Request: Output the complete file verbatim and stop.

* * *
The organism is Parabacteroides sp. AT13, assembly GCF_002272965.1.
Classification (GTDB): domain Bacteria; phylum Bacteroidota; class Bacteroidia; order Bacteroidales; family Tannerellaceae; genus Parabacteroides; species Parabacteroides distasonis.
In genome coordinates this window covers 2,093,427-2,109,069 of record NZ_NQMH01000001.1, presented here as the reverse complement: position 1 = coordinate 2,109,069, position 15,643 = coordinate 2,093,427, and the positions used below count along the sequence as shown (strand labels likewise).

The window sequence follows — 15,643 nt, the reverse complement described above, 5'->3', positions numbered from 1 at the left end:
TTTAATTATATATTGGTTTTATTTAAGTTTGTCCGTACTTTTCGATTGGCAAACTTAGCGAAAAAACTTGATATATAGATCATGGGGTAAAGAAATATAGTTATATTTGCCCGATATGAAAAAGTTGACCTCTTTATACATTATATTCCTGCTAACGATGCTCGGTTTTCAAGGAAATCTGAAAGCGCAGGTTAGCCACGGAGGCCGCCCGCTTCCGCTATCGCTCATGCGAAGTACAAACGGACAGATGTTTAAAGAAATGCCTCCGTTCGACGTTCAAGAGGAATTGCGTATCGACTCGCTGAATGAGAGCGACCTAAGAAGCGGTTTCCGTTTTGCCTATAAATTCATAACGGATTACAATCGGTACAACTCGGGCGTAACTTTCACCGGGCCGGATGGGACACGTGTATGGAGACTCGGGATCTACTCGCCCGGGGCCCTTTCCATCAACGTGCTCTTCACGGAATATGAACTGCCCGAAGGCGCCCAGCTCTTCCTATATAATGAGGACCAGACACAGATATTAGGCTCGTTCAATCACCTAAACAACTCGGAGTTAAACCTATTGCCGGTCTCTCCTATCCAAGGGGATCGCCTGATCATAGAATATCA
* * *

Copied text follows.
The organism is Parabacteroides sp. AT13, assembly GCF_002272965.1.
Classification (GTDB): domain Bacteria; phylum Bacteroidota; class Bacteroidia; order Bacteroidales; family Tannerellaceae; genus Parabacteroides; species Parabacteroides distasonis.
In genome coordinates this window covers 2,093,427-2,109,069 of record NZ_NQMH01000001.1, presented here as the reverse complement: position 1 = coordinate 2,109,069, position 15,643 = coordinate 2,093,427, and the positions used below count along the sequence as shown (strand labels likewise).

The window sequence follows — 15,643 nt, the reverse complement described above, 5'->3', positions numbered from 1 at the left end:
TTTAATTATATATTGGTTTTATTTAAGTTTGTCCGTACTTTTCGATTGGCAAACTTAGCGAAAAAACTTGATATATAGATCATGGGGTAAAGAAATATAGTTATATTTGCCCGATATGAAAAAGTTGACCTCTTTATACATTATATTCCTGCTAACGATGCTCGGTTTTCAAGGAAATCTGAAAGCGCAGGTTAGCCACGGAGGCCGCCCGCTTCCGCTATCGCTCATGCGAAGTACAAACGGACAGATGTTTAAAGAAATGCCTCCGTTCGACGTTCAAGAGGAATTGCGTATCGACTCGCTGAATGAGAGCGACCTAAGAAGCGGTTTCCGTTTTGCCTATAAATTCATAACGGATTACAATCGGTACAACTCGGGCGTAACTTTCACCGGGCCGGATGGGACACGTGTATGGAGACTCGGGATCTACTCGCCCGGGGCCCTTTCCATCAACGTGCTCTTCACGGAATATGAACTGCCCGAAGGCGCCCAGCTCTTCCTATATAATGAGGACCAGACACAGATATTAGGCTCGTTCAATCACCTAAACAACTCGGAGTTAAACCTATTGCCGGTCTCTCCTATCCAAGGGGATCGCCTGATCATAGAATATCA